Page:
Improving Dexterous Skills in Parkinson's Disease
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|ClinicalTrials.gov Identifier: NCT02297893|
Recruitment Status : Completed
First Posted : November 21, 2014
Last Update Posted : August 31, 2016
|First Submitted Date ICMJE||November 17, 2014|
|First Posted Date ICMJE||November 21, 2014|
|Last Update Posted Date||August 31, 2016|
|Study Start Date ICMJE||November 2014|
|Actual Primary Completion Date||August 2016 (Final data collection date for primary outcome measure)|
|Current Primary Outcome Measures ICMJE
||Nine Hole Peg Test [ Time Frame: 2 minutes ]|
|Original Primary Outcome Measures ICMJE||Same as current|
|Current Secondary Outcome Measures ICMJE
|Original Secondary Outcome Measures ICMJE
|Current Other Pre-specified Outcome Measures||Not Provided|
|Original Other Pre-specified Outcome Measures||Not Provided|
|Brief Title ICMJE||Improving Dexterous Skills in Parkinson's Disease|
|Official Title ICMJE||Improving Dexterous Skills in Parkinson's Disease: A Randomized Controlled Trial|
Background and aim: Patients with Parkinson's disease (PD) exhibit disturbed manual dexterity. This impairment leads to difficulties in activities of daily living (ADL) such as buttoning a T-shirt or hand-writing. The aim of the present research project is to investigate the effectiveness of a high intensity home based exercise intervention focusing on fine motor skills (HOMEDEXT), in patients with PD.
Design: A single blinded randomized controlled trial (RCT) will be performed. Randomization will be done by an independent biostatistician who will use a computerized randomization protocol. A baseline assessment and a follow-up measurement 4 weeks immediately after intervention (end of rehabilitation) will be performed. A follow-up measurement, 12 weeks later, will be done to assess long-lasting effects. Assessments will be performed by investigators who are blinded for the intervention.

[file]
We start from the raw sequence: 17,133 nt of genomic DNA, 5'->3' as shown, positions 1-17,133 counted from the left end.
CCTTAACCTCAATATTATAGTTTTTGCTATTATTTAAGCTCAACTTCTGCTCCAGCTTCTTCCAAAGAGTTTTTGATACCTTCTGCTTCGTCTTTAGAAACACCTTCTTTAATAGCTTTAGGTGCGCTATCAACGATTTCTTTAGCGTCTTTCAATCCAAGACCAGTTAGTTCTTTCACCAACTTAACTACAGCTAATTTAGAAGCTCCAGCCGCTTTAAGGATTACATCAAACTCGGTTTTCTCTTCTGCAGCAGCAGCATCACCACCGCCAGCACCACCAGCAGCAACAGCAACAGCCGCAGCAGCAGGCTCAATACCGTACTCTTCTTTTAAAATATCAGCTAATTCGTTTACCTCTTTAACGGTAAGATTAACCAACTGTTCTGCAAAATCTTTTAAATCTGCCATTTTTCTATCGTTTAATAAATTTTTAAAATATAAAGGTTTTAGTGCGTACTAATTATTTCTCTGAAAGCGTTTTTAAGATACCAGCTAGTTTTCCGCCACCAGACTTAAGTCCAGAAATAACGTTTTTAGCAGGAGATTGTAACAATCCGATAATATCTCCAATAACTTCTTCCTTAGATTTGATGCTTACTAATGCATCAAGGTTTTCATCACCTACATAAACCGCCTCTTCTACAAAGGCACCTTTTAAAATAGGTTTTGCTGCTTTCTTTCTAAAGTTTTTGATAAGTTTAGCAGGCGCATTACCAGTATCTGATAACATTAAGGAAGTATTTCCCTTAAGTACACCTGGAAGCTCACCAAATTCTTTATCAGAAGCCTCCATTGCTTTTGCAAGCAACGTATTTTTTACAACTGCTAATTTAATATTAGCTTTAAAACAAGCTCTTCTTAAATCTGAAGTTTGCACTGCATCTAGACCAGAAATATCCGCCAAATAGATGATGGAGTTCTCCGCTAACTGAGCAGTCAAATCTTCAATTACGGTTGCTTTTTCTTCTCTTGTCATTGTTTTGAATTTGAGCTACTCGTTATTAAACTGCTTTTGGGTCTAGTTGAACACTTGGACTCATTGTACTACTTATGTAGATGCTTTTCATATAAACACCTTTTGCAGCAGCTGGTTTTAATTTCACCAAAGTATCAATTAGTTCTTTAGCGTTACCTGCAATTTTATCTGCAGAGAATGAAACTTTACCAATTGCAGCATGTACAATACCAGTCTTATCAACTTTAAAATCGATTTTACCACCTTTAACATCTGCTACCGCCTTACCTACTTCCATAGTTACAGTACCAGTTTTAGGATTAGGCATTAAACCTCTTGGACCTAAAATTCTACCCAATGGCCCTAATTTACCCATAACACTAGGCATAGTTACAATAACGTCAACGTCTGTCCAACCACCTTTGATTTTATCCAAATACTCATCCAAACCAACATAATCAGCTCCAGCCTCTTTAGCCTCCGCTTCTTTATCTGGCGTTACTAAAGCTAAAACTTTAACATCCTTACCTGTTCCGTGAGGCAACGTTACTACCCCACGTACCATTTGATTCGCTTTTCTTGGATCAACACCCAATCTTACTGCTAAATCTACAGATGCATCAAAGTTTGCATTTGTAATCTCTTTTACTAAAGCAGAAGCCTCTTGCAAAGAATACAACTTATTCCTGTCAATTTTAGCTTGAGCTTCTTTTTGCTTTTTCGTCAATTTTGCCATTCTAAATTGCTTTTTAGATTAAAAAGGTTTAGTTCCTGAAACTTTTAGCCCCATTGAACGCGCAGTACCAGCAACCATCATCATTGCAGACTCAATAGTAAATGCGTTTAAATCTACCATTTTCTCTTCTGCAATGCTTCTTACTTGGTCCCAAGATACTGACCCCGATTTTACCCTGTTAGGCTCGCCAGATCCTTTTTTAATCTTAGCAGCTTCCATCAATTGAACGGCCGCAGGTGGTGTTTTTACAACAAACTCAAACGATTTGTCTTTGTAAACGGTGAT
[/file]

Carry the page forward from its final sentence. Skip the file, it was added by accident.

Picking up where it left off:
Participants: One hundred and four out-patients with PD will be recruited who report specific difficulties in manual dexterity when executing ADL. Intervention: The patients will be allocated to either an intervention group (n = 52) or control group (n = 52). In the intervention group PD patients will exercise, over a period of four weeks, once/day during 30 minutes a treatment with specific exercises for dexterity. The PD patients, who will be allocated to the control group, will exercise Theraband exercises.
Outcome measures: The primary outcome measures for manual dexterity will be the Nine Hole Peg test. Secondary outcome measures will be the Coin Rotation task, a sensitive screening for dexterity. Furthermore for ADL a modified version of the subscale II of the Movement Disorders Society unified Parkinson's Disease Rating Scale (MDS-UPDRS) will be used. Parkinsonian symptoms will be assessed by the MDS-UPDRS subscale III. To assess improvements in quality of life a modified version of the Parkinson's Disease Questionnaire (PDQ-39) will be used.